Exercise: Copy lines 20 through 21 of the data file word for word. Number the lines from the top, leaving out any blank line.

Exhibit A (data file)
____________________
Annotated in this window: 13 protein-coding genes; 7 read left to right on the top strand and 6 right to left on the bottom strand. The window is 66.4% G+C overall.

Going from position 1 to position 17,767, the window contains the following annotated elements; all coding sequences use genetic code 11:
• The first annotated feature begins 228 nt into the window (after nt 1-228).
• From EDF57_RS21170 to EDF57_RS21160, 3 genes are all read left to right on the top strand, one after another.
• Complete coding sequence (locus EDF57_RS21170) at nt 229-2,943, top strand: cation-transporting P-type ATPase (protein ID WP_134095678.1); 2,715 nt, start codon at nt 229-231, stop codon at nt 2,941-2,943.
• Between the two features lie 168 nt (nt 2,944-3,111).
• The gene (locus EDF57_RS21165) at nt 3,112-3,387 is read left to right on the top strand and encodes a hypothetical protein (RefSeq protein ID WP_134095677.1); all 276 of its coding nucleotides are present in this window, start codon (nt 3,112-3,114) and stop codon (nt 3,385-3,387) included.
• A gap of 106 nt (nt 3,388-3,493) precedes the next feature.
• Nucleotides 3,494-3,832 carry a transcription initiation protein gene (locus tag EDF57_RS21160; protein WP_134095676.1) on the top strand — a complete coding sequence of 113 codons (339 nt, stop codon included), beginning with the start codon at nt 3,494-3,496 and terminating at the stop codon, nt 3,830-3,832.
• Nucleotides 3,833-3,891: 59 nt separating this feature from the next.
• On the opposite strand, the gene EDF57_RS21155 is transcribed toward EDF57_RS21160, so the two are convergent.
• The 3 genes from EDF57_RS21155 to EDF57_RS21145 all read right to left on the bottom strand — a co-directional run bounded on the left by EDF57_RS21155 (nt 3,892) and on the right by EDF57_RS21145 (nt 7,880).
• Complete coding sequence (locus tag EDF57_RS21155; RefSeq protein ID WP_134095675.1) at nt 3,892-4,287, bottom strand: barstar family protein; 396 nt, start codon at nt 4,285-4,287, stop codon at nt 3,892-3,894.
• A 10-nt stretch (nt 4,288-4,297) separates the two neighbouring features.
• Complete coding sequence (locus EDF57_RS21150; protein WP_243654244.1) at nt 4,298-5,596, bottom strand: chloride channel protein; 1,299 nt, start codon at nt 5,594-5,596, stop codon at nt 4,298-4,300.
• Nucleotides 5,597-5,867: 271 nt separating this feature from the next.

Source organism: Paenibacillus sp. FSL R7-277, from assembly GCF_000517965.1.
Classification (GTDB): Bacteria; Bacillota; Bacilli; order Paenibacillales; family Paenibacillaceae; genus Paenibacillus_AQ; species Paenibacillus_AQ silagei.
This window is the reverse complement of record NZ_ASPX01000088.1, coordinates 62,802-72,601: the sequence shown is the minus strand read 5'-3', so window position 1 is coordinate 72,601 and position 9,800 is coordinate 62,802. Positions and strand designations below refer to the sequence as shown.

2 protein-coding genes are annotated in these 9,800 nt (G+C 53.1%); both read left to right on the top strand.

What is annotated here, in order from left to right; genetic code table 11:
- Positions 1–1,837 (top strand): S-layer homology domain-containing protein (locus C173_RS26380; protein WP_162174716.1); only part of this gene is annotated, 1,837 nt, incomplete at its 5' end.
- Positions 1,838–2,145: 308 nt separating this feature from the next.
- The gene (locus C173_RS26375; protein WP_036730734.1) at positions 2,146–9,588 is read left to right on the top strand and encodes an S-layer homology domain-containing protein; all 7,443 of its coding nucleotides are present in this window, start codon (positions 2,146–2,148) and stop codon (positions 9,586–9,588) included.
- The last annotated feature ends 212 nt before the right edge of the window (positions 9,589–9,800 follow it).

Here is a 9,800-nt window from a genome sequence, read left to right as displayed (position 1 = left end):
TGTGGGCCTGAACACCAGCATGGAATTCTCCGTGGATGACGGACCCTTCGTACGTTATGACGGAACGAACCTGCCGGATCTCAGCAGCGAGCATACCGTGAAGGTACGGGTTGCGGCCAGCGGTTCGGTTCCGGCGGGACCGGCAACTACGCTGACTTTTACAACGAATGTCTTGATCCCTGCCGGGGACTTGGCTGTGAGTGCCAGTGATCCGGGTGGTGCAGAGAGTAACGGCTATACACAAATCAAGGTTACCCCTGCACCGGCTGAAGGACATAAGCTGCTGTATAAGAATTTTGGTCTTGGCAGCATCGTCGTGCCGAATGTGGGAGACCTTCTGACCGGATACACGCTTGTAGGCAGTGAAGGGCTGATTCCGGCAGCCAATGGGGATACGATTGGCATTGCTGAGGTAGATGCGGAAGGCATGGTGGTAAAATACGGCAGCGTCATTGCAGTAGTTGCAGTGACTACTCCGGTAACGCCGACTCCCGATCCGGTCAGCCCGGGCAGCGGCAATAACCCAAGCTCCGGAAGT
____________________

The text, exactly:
2 protein-coding genes are annotated in these 9,800 nt (G+C 53.1%); both read left to right on the top strand.

What is annotated here, in order from left to right; genetic code table 11: